“Malcolm Yarnell’s contribution to the recent renaissance of trinitarian theology is most welcome…God the Trinity combines a Baptist commitment to biblical authority with literary sensibility, imagination, an openness to premodern patterns of interpretation, and a little art history to boot. What’s not to like?”–Kevin J. Vanhoozer
Click here to read an excerpt from this book.
“At a time when many scholars interpret the rise of Christianity in terms of power, Kreider provides a refreshing and warranted scenario of early Christian growth from the ‘inside.’ Although this approach is admittedly harder to document, the reader is invited to discover the slower and more subtle processes that have been neglected in arguments for the rapid rise of Christianity. Herein one will find a means to better balance the scholarly dialogues prevalent today.”–D. H. Williams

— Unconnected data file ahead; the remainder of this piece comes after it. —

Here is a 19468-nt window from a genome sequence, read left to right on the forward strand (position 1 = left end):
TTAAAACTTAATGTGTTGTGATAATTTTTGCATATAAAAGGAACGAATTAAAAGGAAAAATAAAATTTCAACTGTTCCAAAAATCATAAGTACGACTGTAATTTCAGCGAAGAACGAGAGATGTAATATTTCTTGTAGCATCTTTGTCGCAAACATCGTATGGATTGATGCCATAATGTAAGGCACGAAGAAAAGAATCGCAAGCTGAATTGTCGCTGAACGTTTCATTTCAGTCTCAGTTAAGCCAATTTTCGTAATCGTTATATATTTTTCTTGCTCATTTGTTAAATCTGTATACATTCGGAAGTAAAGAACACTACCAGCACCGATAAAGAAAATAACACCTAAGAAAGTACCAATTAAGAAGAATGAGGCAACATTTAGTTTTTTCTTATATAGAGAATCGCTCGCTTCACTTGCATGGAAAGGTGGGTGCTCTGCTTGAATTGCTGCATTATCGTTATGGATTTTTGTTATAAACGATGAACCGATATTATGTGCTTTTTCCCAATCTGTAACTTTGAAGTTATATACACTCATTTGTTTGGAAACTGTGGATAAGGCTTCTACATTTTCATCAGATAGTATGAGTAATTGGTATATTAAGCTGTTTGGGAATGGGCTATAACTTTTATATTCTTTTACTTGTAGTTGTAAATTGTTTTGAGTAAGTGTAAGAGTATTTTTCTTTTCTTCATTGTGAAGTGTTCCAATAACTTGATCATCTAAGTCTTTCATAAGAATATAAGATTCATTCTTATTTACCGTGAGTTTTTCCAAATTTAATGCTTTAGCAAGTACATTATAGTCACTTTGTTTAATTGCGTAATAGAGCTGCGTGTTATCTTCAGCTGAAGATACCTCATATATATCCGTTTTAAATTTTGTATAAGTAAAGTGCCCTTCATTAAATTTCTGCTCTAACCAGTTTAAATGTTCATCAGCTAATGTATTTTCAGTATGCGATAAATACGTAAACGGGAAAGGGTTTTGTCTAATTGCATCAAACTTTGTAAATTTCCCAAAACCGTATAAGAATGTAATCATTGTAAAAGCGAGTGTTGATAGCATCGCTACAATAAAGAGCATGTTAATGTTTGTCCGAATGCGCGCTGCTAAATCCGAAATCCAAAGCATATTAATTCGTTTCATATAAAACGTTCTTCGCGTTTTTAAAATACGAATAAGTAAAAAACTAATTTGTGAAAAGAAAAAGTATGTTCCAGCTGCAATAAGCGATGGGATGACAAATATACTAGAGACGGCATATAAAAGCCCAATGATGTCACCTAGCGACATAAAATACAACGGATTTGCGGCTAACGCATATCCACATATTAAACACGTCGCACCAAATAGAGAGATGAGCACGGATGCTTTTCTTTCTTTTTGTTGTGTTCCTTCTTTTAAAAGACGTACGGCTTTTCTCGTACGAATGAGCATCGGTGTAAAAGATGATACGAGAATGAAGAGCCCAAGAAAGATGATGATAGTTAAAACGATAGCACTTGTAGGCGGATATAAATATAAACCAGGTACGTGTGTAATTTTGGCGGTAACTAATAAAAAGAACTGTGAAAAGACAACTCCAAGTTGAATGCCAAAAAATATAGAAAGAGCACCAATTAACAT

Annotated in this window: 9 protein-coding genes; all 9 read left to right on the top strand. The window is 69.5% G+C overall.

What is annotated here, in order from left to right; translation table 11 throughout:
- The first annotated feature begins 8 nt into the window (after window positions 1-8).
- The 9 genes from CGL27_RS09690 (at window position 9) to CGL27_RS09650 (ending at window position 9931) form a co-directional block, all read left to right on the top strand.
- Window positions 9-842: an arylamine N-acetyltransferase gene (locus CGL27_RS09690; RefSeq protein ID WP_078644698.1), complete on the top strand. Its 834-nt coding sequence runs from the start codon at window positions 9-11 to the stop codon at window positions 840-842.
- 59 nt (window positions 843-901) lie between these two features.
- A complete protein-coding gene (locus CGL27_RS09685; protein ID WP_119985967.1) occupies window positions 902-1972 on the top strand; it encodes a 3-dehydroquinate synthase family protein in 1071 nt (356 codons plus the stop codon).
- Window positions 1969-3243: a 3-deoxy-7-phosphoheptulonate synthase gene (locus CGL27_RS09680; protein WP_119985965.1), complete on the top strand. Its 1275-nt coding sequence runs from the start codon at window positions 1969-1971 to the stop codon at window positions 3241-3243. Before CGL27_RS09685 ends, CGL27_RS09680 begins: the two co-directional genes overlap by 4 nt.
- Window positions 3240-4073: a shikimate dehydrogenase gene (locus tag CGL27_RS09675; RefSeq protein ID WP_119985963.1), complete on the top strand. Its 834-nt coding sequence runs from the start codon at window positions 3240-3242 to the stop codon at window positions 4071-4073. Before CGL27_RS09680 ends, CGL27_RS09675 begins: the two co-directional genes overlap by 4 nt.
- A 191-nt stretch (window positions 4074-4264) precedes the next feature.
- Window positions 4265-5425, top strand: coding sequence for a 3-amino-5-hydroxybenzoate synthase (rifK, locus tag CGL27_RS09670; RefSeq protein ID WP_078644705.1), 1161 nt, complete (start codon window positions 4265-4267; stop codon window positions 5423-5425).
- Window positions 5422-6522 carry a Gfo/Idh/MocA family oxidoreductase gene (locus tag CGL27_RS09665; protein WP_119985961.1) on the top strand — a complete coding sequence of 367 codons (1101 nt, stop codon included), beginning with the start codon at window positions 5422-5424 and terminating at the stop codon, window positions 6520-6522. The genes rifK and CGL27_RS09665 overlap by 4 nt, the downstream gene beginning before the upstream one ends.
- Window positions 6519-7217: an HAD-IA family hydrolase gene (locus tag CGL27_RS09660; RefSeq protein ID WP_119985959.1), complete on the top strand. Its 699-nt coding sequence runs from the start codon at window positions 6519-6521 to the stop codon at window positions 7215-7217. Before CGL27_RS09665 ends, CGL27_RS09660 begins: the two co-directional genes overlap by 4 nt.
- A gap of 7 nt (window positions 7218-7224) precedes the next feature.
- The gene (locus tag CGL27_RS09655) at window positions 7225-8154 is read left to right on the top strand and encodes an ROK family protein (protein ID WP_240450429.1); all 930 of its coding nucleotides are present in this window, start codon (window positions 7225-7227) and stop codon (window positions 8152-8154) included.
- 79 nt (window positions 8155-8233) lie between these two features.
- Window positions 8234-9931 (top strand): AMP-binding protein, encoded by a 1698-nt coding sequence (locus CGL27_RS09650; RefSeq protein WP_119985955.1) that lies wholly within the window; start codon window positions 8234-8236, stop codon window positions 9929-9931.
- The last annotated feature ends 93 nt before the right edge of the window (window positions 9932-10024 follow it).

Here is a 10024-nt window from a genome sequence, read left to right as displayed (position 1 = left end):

Following the publication of his influential work Desiring the Kingdom, Smith received numerous requests from pastors and leaders for a more accessible version of that book’s content. No mere abridgment, this new book draws on years of Smith’s popular presentations on the ideas in Desiring the Kingdom to offer a fresh, bottom-up rearticulation. The author creatively uses film, literature, and music illustrations to engage readers and includes new material on marriage, family, youth ministry, and faith and work. He also suggests individual and communal practices for shaping the Christian life.
“Expositions that simultaneously expound a biblical text accurately and apply it to the target audience tellingly are rare. This is one of the rare ones. It is all the more important because through it Peter speaks to the Western church in the twenty-first century: God is preparing his people for the privilege of suffering service in the light of the grace that has been revealed in Christ Jesus and of the glory that is yet to come.”–D.A. Carson
“A significant contribution to Lewis scholarship. No one has surveyed the reception history of Mere Christianity as well as Marsden has done here, and given the enduring popularity and influence of the book, this is a task well worth doing.”–Alan Jacobs